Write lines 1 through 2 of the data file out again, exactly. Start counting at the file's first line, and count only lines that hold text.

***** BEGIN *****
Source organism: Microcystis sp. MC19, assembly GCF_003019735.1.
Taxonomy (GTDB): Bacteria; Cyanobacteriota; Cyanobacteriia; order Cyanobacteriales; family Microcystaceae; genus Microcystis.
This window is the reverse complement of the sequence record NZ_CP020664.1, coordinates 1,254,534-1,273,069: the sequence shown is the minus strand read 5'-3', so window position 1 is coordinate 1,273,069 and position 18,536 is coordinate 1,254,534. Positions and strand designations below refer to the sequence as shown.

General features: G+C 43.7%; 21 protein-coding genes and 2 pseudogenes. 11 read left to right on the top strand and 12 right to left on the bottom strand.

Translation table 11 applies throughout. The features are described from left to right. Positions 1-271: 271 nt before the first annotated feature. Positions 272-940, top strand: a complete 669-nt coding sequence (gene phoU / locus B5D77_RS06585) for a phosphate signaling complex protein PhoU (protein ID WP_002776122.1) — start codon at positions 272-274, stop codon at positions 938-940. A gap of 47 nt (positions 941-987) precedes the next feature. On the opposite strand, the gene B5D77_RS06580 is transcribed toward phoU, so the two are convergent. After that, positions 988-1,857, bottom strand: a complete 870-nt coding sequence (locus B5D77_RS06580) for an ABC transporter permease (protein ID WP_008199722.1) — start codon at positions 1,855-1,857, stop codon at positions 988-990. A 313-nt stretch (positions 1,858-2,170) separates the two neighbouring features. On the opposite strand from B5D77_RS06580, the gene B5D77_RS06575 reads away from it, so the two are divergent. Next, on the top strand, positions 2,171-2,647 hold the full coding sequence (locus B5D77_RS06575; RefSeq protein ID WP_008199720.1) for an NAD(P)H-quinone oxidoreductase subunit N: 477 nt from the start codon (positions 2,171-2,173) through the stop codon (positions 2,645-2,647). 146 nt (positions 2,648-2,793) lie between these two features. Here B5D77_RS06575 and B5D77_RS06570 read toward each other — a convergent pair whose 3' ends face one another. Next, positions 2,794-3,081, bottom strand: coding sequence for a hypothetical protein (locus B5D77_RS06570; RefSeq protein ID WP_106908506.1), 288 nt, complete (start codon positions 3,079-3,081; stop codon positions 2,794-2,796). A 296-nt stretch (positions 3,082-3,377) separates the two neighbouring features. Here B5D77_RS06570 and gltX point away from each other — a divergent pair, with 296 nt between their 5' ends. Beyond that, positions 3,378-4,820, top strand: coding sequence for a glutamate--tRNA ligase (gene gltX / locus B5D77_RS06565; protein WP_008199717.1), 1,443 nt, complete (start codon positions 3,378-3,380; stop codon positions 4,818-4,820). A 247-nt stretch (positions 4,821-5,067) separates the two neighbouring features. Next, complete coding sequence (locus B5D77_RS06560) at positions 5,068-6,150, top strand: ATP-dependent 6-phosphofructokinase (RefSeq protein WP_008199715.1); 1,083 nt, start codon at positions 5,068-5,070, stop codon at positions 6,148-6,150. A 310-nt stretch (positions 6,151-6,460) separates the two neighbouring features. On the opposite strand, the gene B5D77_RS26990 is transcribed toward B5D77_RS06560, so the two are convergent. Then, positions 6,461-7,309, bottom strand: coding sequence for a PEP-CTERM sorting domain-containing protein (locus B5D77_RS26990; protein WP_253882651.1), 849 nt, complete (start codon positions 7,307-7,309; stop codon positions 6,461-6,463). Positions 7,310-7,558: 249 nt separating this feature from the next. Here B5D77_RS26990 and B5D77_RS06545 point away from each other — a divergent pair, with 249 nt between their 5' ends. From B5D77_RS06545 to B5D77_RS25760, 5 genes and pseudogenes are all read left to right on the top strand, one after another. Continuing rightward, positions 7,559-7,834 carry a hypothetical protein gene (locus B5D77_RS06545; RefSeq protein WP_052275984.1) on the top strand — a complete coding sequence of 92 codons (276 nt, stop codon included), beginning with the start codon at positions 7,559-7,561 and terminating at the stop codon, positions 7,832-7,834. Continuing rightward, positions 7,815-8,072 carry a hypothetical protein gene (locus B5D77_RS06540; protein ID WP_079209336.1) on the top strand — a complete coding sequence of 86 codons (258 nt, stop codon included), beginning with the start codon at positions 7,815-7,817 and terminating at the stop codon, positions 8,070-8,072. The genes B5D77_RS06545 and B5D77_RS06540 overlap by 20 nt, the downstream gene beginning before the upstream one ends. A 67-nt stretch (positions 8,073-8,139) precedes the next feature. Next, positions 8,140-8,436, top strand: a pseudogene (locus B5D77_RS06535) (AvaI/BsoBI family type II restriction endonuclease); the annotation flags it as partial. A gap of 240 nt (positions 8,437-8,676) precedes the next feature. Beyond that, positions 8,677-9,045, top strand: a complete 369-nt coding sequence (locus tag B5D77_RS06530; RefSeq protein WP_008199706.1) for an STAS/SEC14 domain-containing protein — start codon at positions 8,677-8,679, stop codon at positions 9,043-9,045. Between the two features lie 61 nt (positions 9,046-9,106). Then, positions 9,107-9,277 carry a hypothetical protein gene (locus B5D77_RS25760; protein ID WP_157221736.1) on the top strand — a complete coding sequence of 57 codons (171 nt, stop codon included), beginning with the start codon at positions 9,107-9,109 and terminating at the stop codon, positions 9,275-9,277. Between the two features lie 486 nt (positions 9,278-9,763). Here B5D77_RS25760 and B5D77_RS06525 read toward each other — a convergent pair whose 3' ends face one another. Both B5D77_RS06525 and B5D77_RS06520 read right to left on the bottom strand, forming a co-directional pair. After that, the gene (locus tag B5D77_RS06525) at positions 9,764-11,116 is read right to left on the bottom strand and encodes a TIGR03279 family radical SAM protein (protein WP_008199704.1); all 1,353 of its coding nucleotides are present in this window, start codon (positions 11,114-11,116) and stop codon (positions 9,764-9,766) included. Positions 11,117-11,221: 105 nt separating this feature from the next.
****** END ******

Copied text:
Source organism: Microcystis sp. MC19, assembly GCF_003019735.1.
Taxonomy (GTDB): Bacteria; Cyanobacteriota; Cyanobacteriia; order Cyanobacteriales; family Microcystaceae; genus Microcystis.